Today, because of the Al‑Anon principles, I am able to love him right where he is now, with no resentments. I have also been given the clarity to acknowledge the risks to my well-being. Today, with my Higher Power’s help, I am willing to do the next right thing.

Lo and behold, by trusting my Higher Power and knowing that more is always revealed, several days later I received a response that was warmer in tone and included an apology. This is a first, and a miracle in the making.

 

By Rosemary B., Arizona
The Forum, August 2016

There’s a slogan for that!

As a mother of two young adult boys who have multigenerational problem drinking in their genealogy, I sometimes wonder if they’re developing their own problems with alcohol. I sometimes worry that they will end up like their dad and/or grandparents. It was only when my anger at the disease of alcoholism had become so overwhelming that I sought help from the Al-Anon program.

At first, the Steps and Traditions were a little too deep to try to unravel. The slogans, however, were just the thing I needed to get through each day. As soon as I became preoccupied with where my adult son was going, or how much alcohol he was consuming, I could take “One Day at a Time.” If he asked me for money to support his habits, I could “Let Go and Let God.” No matter what life threw at me, I could use a slogan to handle it.

Now with the advancements in technology, there are “apps” to help one do various things instantly. The same goes with Al-Anon. No matter what life throws at you, Al‑Anon has a slogan for that!

 

By Maxine D., Newfoundland/Labrador
The Forum, July 2016

A mother practices ‘Live and Let Live’

Our son was struggling with his addictions and needed a place to stay for just a few days. I strongly felt I should bring him back home. My husband was more skeptical, and I didn’t blame him. The year before, our son had pawned many of my husband’s possessions to feed his addiction.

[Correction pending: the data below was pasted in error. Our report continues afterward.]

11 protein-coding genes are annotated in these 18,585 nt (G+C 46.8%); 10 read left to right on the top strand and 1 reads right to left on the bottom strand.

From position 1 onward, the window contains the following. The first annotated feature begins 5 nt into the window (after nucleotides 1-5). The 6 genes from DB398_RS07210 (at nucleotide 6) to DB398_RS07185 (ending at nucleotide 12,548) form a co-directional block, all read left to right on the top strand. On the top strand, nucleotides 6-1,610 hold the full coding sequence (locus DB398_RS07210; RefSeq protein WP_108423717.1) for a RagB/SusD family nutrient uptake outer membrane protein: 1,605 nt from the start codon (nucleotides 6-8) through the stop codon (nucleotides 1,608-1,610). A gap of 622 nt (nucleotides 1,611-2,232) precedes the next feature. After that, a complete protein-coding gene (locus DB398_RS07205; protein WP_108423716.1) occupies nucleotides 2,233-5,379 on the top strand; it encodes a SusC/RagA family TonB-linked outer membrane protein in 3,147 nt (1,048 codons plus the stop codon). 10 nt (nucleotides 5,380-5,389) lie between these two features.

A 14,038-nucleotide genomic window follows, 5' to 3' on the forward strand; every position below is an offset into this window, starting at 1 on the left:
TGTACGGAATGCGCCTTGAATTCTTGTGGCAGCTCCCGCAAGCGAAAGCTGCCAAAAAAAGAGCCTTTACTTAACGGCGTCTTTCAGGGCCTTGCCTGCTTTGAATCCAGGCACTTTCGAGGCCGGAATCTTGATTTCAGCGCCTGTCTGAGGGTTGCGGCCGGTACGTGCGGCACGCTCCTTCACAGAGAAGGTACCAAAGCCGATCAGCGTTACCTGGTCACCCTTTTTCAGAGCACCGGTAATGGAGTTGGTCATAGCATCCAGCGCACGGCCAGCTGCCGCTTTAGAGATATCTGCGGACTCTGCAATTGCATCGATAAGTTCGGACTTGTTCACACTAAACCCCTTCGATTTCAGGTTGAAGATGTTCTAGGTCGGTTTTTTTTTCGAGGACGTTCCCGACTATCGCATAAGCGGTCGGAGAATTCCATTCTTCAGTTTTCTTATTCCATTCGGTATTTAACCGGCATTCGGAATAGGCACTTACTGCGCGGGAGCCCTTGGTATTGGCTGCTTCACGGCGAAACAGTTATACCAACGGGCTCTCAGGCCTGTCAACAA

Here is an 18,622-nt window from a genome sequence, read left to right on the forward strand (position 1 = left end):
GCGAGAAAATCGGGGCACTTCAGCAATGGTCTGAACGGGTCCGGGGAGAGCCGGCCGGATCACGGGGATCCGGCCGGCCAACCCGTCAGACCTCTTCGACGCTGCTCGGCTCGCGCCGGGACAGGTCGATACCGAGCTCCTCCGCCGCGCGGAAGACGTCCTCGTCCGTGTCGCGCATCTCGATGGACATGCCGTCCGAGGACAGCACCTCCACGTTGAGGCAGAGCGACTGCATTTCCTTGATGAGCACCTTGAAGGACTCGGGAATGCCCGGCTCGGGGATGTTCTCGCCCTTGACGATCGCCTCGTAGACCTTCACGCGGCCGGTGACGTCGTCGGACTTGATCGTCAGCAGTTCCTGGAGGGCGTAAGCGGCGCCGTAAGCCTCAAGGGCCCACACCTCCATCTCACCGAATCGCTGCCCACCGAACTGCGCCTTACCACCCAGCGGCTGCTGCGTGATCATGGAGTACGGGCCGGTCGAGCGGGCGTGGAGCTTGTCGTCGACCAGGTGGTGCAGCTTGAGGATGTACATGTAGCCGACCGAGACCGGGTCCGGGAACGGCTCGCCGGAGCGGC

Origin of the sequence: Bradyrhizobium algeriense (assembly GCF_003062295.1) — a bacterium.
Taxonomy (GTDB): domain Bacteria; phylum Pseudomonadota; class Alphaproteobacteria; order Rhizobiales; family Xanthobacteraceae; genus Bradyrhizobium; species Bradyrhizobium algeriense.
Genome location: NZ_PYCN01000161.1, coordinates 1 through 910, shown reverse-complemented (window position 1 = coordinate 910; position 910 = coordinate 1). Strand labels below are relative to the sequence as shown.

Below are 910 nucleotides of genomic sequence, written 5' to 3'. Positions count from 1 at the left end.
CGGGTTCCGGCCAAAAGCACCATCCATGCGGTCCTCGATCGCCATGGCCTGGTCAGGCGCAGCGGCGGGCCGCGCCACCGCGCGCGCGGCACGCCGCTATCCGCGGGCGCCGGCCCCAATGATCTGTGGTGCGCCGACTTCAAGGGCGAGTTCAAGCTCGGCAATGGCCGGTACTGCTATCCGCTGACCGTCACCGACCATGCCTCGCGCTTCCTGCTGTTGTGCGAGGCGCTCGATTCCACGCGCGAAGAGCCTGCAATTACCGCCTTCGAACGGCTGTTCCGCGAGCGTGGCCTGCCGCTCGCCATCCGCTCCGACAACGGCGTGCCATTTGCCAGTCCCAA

However, I soon realized that our son would be staying for more than a few days, and I became nervous. Even though I had my Al-Anon group, and focused on taking “One Day at a Time,” I was juggling my work schedule so I was home while my husband went to work. Our son did not have a job, and we both felt we could not trust him to be in our home alone.

It crossed my mind that this could be a great opportunity for my husband and my son to start rebuilding their relationship. Before Al-Anon, I would have been giving each of them all kinds of suggestions and advice on how they could do that. But Al-Anon taught me to stay out of other people’s business and keep the focus on me. So that’s what I did. I didn’t say a word, although I was tempted several times.

The amazing thing is they figured this out on their own. A week after my son moved in, my husband’s boss offered our son a temporary job. My husband thought it was a good idea. I wasn’t so sure because that meant they would be spending more time together, and I was afraid that would be too much togetherness. However, just the opposite happened. They would come home from work deep in conversation. I even heard them laughing a few times about something that had happened during their day at work.

Our son ended up staying for ten weeks. After he moved out, my husband said they had talked more in those last few weeks than they had in the last 18 years. Things are far from perfect, but I am awestruck by how much this situation improved our relationships. I firmly believe that an entire family can benefit, even if only one member follows Al-Anon’s principles.

 

By Debbie
The Forum, July 2016